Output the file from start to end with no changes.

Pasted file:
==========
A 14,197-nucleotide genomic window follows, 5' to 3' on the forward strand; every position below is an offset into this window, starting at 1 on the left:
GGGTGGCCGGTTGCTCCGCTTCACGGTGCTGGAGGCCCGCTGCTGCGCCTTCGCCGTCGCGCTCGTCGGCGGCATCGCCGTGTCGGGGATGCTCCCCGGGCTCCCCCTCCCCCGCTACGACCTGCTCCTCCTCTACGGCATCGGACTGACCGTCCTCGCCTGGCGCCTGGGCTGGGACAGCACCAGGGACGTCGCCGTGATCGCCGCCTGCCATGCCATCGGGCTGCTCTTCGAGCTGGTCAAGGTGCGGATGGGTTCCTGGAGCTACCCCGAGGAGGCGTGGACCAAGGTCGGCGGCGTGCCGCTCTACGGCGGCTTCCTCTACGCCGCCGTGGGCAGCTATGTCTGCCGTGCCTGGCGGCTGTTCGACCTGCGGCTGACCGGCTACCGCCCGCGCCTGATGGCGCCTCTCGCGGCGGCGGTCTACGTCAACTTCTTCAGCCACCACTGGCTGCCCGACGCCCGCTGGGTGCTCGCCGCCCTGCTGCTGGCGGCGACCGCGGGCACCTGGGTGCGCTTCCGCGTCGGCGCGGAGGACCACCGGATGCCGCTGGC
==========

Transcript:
A 14,197-nucleotide genomic window follows, 5' to 3' on the forward strand; every position below is an offset into this window, starting at 1 on the left:
GGGTGGCCGGTTGCTCCGCTTCACGGTGCTGGAGGCCCGCTGCTGCGCCTTCGCCGTCGCGCTCGTCGGCGGCATCGCCGTGTCGGGGATGCTCCCCGGGCTCCCCCTCCCCCGCTACGACCTGCTCCTCCTCTACGGCATCGGACTGACCGTCCTCGCCTGGCGCCTGGGCTGGGACAGCACCAGGGACGTCGCCGTGATCGCCGCCTGCCATGCCATCGGGCTGCTCTTCGAGCTGGTCAAGGTGCGGATGGGTTCCTGGAGCTACCCCGAGGAGGCGTGGACCAAGGTCGGCGGCGTGCCGCTCTACGGCGGCTTCCTCTACGCCGCCGTGGGCAGCTATGTCTGCCGTGCCTGGCGGCTGTTCGACCTGCGGCTGACCGGCTACCGCCCGCGCCTGATGGCGCCTCTCGCGGCGGCGGTCTACGTCAACTTCTTCAGCCACCACTGGCTGCCCGACGCCCGCTGGGTGCTCGCCGCCCTGCTGCTGGCGGCGACCGCGGGCACCTGGGTGCGCTTCCGCGTCGGCGCGGAGGACCACCGGATGCCGCTGGC